His group, 30 strong, were brought to the public executions in Paris, where a festive atmosphere had settled over the proceedings. A sympathetic guard had allowed him to secrete four small bags of herbs that he explained would cleanse his soul as it departed for the afterlife. At least, that was the story he stuck with as his bonds were tightened around his wrists and feet. He had cut his dark hair short and trimmed his beard in preparation.

A cardinal, wearing his finest clerical robe, made his way down the line of prisoners. At each stop, he asked each condemned man if he wished to renounce his Templar Oath and beg forgiveness. To their credit, his offer was not accepted. Le Noir was the last in line.

“Simon Le Noir, former Marquis of Saint Lazane, do you wish to renounce your heresy and beg forgiveness for your crimes? The King has offered a full pardon and release into exile if you accept. How plead you?”

Le Noir looked down at the cardinal. “Where my brothers lead, I shall follow. The King will get no satisfaction from me this day.”

“As you wish.” The Cardinal made a hand gesture and torches were laid to the wood piles. Rain clouds formed overhead, but even their gentle downpour did little to stem the hungry flames as they feasted.

Le Noir felt his clothes catch fire, then the pouches tied around his waist. As their contents were consumed by the fire, the smoke that arose took on a blue and white color. He struggled against screaming as he heard and felt his flesh sizzle. The smoke thickened around him and he felt his bonds loosen. As the last bond fell away, he felt hands pull him backward as chaos fell upon the ceremony. The rough floor of a wagon met his back and a pair of horse whinnies signaled the escape.

“We are taking you to a ship that will get you to safety, My Liege.” A voice whispered. “We will go on.”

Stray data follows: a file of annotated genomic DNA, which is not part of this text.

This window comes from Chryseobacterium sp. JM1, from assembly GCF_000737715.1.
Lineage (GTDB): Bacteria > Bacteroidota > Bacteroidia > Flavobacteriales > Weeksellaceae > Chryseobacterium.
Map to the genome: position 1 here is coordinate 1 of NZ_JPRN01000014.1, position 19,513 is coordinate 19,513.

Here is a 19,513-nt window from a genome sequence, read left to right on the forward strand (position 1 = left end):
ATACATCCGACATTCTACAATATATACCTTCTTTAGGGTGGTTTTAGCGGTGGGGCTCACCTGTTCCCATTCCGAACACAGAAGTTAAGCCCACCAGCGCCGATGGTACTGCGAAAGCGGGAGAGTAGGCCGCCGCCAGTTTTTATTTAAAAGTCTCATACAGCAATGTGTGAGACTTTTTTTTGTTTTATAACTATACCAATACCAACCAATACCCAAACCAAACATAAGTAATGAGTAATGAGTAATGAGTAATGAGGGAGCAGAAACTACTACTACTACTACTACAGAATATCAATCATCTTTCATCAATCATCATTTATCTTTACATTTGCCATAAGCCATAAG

The Night Shift

When Bobby walked through the automatic doors holding a bloody cloth against his face, Frank Tamborino knew he was in for a good story. It made sense actually since the Delores Cove ER was having one of its slowest nights in recent history. His break was almost over and after crushing out his cigarette in a nearby ashtray, he pulled his stethoscope from a pocket and clipped it around his neck before following through the doors. He stopped as a nurse helped Bobby into a wheelchair.

“Take him into Three, Jolene,” He said. “I’ll handle him myself.”

“Are you sure, Doctor?” She asked. “Doctor Phelps is on call tonight.”

Tamborino smiled and nodded. “It’s okay. I’ve spent too much time in my office going over hospital budgets and supply orders. Doing what I’ve trained for is good practice.”

“As you wish.” She pushed the wheelchair into an examining room and pulled the curtains closed behind her.

He allowed a few minutes to pass before receiving the patient chart and going in. After he closed the curtains behind him, his smile faded and the inevitable head shake started.

“Bobby, what the hell have you gotten yourself into this time?” He slipped on a pair of latex gloves and then double-checked the vital signs.

“I went out to the Kingston Protest.” Bobby replied, his words garbled by swollen lips and a gash across his right cheek. “Someone had to represent.”

Tamborino loaded up a syringe with an anesthetic before threading a surgical needle. “Bobby, this activist thing you’ve been doing is making a mess out of you. I highly recommend that you either take a break for a while or at least learn how to dodge a blow or two.” He made a few injections around the wound site and waiting for the shots to take effect. “What did you catch this time?”